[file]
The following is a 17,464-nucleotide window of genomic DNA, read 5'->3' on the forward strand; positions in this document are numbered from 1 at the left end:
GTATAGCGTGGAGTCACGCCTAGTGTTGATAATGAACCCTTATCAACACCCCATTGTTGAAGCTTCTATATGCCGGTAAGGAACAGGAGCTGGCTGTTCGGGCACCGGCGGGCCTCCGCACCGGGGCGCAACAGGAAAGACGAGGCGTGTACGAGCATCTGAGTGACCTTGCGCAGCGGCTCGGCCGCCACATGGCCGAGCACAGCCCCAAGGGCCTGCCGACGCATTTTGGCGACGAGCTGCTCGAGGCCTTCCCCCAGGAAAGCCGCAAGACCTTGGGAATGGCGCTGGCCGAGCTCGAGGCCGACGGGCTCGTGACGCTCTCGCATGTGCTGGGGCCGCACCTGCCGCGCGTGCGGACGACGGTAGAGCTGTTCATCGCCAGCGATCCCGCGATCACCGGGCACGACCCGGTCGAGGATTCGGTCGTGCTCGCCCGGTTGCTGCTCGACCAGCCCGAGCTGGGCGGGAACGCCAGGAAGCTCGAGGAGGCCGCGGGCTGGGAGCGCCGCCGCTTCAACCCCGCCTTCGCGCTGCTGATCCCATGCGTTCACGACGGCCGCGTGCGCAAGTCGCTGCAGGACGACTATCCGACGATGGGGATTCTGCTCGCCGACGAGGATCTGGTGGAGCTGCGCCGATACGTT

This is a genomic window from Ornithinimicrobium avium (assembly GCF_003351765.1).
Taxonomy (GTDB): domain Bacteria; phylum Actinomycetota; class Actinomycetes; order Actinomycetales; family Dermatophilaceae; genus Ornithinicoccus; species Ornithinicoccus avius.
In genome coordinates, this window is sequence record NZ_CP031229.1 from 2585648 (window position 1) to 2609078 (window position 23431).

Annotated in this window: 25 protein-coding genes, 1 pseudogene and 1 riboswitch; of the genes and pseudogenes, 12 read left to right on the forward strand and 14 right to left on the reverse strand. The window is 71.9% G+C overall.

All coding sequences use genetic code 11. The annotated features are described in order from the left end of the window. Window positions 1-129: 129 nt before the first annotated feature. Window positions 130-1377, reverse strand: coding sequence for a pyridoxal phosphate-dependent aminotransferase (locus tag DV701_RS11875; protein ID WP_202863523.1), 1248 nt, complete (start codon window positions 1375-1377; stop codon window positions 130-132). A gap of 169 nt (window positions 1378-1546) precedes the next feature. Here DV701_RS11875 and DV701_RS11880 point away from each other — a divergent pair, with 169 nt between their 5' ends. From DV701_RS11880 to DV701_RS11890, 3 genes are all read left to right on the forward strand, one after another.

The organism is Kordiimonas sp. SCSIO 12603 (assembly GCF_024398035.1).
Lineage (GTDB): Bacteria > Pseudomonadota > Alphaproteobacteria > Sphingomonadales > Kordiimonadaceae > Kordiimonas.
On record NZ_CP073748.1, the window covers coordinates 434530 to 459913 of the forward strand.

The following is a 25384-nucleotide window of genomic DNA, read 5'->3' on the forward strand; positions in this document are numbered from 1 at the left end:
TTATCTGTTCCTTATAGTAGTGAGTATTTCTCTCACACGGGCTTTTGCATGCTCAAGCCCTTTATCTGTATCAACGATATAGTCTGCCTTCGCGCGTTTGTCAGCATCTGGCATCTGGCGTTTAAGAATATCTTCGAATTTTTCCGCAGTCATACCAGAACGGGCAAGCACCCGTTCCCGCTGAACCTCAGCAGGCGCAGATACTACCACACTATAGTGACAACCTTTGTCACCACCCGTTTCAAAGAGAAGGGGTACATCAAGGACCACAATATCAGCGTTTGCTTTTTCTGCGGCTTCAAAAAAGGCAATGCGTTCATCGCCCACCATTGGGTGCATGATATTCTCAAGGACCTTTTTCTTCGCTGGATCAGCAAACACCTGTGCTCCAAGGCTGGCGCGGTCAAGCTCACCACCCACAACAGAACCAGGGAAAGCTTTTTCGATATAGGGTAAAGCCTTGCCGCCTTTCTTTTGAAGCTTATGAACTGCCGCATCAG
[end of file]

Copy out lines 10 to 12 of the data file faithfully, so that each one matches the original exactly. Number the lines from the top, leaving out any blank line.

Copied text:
On record NZ_CP073748.1, the window covers coordinates 434530 to 459913 of the forward strand.

The following is a 25384-nucleotide window of genomic DNA, read 5'->3' on the forward strand; positions in this document are numbered from 1 at the left end:
TTATCTGTTCCTTATAGTAGTGAGTATTTCTCTCACACGGGCTTTTGCATGCTCAAGCCCTTTATCTGTATCAACGATATAGTCTGCCTTCGCGCGTTTGTCAGCATCTGGCATCTGGCGTTTAAGAATATCTTCGAATTTTTCCGCAGTCATACCAGAACGGGCAAGCACCCGTTCCCGCTGAACCTCAGCAGGCGCAGATACTACCACACTATAGTGACAACCTTTGTCACCACCCGTTTCAAAGAGAAGGGGTACATCAAGGACCACAATATCAGCGTTTGCTTTTTCTGCGGCTTCAAAAAAGGCAATGCGTTCATCGCCCACCATTGGGTGCATGATATTCTCAAGGACCTTTTTCTTCGCTGGATCAGCAAACACCTGTGCTCCAAGGCTGGCGCGGTCAAGCTCACCACCCACAACAGAACCAGGGAAAGCTTTTTCGATATAGGGTAAAGCCTTGCCGCCTTTCTTTTGAAGCTTATGAACTGCCGCATCAG